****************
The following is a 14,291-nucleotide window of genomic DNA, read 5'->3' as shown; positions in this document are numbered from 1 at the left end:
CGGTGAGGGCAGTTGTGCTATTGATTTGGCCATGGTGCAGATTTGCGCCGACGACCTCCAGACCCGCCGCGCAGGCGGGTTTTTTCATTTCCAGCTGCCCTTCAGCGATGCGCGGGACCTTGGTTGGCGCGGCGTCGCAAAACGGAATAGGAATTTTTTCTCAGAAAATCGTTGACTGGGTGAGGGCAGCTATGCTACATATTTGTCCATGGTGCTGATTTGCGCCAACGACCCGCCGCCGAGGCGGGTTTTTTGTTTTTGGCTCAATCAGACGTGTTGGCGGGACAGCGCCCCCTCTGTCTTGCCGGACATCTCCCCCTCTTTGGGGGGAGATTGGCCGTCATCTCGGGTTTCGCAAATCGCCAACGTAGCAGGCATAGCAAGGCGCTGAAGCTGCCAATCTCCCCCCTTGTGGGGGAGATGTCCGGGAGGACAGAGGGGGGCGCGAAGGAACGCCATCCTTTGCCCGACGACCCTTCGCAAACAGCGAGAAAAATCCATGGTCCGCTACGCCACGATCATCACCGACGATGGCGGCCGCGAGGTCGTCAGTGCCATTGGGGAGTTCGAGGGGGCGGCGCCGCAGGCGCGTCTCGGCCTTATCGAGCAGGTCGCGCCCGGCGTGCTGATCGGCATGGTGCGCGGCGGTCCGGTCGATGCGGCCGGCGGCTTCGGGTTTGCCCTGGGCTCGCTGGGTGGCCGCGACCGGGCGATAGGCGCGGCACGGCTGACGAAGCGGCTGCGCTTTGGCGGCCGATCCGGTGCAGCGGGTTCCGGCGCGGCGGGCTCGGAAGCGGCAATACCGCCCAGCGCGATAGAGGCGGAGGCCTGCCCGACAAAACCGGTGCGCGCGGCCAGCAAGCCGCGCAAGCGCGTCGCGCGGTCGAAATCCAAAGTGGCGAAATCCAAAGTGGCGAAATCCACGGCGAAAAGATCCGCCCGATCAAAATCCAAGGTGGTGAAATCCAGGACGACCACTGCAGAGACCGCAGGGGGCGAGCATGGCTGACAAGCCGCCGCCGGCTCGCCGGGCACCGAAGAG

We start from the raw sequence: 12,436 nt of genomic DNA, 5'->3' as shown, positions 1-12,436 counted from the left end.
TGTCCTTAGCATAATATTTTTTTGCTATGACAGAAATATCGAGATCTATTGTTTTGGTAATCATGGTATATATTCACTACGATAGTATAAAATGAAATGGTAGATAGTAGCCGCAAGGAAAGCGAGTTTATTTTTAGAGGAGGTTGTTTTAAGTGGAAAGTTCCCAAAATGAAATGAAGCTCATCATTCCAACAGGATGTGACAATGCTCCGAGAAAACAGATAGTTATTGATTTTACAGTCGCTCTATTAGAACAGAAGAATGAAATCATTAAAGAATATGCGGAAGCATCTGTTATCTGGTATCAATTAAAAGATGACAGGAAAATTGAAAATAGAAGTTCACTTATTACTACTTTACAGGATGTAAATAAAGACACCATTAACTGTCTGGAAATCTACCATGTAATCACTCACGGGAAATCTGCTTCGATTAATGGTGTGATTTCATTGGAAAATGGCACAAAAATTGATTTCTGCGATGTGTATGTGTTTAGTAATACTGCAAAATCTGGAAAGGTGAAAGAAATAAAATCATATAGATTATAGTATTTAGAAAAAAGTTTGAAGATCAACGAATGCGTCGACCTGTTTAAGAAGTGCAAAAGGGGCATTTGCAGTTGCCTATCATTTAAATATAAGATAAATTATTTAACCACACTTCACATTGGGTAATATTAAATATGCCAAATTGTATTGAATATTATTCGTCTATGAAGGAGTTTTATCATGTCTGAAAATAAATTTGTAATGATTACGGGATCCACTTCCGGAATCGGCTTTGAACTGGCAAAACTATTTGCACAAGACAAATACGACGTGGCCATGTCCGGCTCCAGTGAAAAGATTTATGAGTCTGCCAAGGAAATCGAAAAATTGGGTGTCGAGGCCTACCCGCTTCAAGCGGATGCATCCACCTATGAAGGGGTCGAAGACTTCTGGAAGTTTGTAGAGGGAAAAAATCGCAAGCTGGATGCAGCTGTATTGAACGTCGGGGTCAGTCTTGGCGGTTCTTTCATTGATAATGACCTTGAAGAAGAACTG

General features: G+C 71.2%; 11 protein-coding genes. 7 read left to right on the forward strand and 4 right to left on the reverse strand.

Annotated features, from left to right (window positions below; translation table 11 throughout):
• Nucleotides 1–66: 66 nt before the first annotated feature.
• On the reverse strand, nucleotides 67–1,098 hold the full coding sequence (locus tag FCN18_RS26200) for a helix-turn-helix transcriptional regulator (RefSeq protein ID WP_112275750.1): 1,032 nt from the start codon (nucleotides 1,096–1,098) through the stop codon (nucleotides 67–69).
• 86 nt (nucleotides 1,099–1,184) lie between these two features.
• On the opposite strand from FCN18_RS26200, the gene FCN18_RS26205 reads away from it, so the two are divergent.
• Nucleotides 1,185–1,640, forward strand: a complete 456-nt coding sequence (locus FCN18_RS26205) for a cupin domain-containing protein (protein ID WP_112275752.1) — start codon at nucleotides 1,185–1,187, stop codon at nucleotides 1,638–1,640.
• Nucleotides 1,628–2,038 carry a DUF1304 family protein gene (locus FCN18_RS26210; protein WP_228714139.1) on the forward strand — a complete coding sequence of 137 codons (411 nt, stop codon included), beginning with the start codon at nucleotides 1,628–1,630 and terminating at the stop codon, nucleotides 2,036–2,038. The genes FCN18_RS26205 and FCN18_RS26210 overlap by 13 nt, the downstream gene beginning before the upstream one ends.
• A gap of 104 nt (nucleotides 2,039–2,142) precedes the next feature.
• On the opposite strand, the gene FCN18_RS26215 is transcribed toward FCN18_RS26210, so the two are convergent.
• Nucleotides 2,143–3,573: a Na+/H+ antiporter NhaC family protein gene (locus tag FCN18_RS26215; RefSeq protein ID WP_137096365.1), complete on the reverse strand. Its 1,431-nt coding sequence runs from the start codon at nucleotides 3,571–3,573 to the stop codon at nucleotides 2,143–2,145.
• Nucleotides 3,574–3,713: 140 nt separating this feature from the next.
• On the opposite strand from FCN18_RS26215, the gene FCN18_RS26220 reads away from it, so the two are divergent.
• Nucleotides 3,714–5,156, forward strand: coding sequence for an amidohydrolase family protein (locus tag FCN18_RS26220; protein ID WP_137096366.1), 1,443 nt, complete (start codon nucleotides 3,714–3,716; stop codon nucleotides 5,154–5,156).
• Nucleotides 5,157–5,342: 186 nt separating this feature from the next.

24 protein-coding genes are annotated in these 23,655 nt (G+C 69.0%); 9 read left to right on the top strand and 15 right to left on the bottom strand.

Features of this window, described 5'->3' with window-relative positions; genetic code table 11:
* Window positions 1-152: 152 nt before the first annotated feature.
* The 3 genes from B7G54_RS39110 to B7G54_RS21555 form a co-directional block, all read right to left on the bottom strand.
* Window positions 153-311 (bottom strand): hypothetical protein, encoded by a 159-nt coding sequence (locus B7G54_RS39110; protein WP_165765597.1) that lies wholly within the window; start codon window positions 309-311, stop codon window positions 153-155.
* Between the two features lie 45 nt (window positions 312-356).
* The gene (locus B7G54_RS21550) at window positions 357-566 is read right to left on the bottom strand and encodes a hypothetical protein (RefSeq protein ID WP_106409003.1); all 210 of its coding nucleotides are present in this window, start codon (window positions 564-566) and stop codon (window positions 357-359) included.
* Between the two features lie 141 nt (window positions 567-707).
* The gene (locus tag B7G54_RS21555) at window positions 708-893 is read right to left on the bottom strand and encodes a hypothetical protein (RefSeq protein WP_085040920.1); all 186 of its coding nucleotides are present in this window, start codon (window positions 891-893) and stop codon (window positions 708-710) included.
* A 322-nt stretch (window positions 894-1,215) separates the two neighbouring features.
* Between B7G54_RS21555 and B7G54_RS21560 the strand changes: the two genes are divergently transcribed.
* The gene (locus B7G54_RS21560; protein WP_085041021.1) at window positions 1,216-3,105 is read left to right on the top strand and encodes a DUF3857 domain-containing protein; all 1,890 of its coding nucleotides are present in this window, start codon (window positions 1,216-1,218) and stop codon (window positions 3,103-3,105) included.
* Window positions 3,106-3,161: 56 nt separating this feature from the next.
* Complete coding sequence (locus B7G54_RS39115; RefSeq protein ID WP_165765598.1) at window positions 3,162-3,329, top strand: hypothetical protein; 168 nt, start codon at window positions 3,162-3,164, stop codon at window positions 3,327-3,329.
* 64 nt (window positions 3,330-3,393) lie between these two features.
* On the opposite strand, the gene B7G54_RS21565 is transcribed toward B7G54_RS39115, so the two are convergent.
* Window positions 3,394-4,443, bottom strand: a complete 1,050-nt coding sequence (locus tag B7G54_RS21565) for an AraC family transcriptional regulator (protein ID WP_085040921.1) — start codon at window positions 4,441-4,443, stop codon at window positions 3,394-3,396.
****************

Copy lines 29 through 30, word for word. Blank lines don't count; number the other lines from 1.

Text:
* A 322-nt stretch (window positions 894-1,215) separates the two neighbouring features.
* Between B7G54_RS21555 and B7G54_RS21560 the strand changes: the two genes are divergently transcribed.